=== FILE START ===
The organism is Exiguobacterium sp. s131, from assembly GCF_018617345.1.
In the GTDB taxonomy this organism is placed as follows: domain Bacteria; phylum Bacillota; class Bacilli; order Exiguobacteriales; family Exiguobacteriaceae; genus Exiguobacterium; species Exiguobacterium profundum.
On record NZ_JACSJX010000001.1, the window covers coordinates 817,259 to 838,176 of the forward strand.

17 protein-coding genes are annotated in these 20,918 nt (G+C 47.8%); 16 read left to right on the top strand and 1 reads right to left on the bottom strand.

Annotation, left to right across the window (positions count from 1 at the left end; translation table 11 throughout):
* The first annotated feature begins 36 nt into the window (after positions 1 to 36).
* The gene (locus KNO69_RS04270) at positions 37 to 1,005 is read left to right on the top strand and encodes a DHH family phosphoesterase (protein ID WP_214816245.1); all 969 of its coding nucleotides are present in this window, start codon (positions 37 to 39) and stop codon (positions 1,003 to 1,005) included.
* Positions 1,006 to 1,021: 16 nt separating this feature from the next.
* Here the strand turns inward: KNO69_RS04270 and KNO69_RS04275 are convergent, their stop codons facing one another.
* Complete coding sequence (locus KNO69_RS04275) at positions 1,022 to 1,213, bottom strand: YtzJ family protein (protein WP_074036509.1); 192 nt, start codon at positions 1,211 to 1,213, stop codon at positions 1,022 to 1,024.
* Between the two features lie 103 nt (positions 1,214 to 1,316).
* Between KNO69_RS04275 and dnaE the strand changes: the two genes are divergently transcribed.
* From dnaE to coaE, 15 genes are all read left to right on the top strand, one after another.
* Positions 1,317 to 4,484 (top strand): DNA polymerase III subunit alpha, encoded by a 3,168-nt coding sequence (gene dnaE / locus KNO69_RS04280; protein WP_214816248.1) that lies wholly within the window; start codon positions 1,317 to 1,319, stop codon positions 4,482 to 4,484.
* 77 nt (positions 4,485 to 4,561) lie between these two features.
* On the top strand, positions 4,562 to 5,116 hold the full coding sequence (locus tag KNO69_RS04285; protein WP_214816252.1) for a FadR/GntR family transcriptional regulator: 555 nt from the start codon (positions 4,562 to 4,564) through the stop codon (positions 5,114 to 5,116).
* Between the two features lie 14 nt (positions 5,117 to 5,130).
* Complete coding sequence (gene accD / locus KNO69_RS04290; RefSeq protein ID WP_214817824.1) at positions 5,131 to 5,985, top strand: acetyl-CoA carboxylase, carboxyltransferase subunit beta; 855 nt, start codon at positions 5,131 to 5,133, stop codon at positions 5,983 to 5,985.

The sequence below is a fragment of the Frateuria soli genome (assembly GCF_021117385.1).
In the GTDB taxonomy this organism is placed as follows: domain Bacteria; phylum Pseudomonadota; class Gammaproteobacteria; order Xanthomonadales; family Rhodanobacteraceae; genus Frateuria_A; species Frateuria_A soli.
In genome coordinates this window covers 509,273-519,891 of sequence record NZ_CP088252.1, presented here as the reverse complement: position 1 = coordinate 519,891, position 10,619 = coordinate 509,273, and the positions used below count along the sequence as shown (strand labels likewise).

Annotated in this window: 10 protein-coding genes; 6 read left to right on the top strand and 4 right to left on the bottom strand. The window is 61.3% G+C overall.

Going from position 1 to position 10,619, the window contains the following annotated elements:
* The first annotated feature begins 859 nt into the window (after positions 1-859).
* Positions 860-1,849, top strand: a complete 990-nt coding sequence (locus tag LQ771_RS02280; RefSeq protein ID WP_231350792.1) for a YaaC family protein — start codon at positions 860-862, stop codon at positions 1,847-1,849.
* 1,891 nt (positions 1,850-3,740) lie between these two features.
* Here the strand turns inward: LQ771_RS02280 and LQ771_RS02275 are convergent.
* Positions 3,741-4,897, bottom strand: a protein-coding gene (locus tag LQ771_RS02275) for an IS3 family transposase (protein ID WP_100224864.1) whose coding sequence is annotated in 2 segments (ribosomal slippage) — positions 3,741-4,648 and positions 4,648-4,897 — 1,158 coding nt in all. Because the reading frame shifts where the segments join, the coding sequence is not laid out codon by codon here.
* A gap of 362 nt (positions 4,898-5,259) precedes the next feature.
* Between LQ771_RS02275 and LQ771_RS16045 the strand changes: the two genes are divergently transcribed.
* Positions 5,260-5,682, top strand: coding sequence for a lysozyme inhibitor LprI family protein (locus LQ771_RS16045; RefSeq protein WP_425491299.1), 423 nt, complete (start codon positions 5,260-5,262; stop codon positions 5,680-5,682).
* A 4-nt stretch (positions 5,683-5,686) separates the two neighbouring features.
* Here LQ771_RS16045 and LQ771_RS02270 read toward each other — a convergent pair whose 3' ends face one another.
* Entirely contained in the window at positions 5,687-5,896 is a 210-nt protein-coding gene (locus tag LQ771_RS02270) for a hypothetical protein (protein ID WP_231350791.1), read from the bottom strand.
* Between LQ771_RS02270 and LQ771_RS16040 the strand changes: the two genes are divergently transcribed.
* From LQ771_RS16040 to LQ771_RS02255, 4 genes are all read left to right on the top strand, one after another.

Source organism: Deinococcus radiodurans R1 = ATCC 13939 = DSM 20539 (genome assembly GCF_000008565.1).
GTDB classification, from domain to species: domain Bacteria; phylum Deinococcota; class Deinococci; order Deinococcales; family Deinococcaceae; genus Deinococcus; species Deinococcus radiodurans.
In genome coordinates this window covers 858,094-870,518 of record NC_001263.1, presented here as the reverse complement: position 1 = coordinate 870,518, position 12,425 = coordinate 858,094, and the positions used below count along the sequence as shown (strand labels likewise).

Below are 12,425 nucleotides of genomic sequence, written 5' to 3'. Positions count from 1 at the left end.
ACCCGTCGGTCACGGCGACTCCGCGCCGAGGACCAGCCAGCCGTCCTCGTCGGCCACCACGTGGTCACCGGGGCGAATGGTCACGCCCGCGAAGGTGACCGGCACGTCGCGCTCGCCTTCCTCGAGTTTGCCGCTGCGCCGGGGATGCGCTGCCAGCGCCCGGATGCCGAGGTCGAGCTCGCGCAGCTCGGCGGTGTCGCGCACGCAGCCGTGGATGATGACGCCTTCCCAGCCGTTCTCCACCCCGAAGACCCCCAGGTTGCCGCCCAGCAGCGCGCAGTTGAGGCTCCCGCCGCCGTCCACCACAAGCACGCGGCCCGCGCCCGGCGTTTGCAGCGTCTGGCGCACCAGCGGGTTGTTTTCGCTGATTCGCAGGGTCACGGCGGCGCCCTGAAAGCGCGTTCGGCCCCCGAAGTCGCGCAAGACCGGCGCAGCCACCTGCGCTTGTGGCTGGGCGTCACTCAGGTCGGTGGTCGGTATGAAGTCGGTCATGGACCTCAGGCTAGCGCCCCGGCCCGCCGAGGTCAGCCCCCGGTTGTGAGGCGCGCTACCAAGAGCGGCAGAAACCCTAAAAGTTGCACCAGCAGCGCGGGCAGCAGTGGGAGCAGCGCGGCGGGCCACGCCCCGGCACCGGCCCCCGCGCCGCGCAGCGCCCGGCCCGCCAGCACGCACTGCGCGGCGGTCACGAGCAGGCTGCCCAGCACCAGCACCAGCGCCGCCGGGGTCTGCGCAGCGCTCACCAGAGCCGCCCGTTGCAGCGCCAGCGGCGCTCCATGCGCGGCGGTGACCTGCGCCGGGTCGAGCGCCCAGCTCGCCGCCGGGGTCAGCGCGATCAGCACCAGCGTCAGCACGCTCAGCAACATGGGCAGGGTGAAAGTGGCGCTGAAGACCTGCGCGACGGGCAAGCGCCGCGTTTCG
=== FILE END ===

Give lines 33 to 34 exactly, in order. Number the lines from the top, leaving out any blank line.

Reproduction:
* Here LQ771_RS16045 and LQ771_RS02270 read toward each other — a convergent pair whose 3' ends face one another.
* Entirely contained in the window at positions 5,687-5,896 is a 210-nt protein-coding gene (locus tag LQ771_RS02270) for a hypothetical protein (protein ID WP_231350791.1), read from the bottom strand.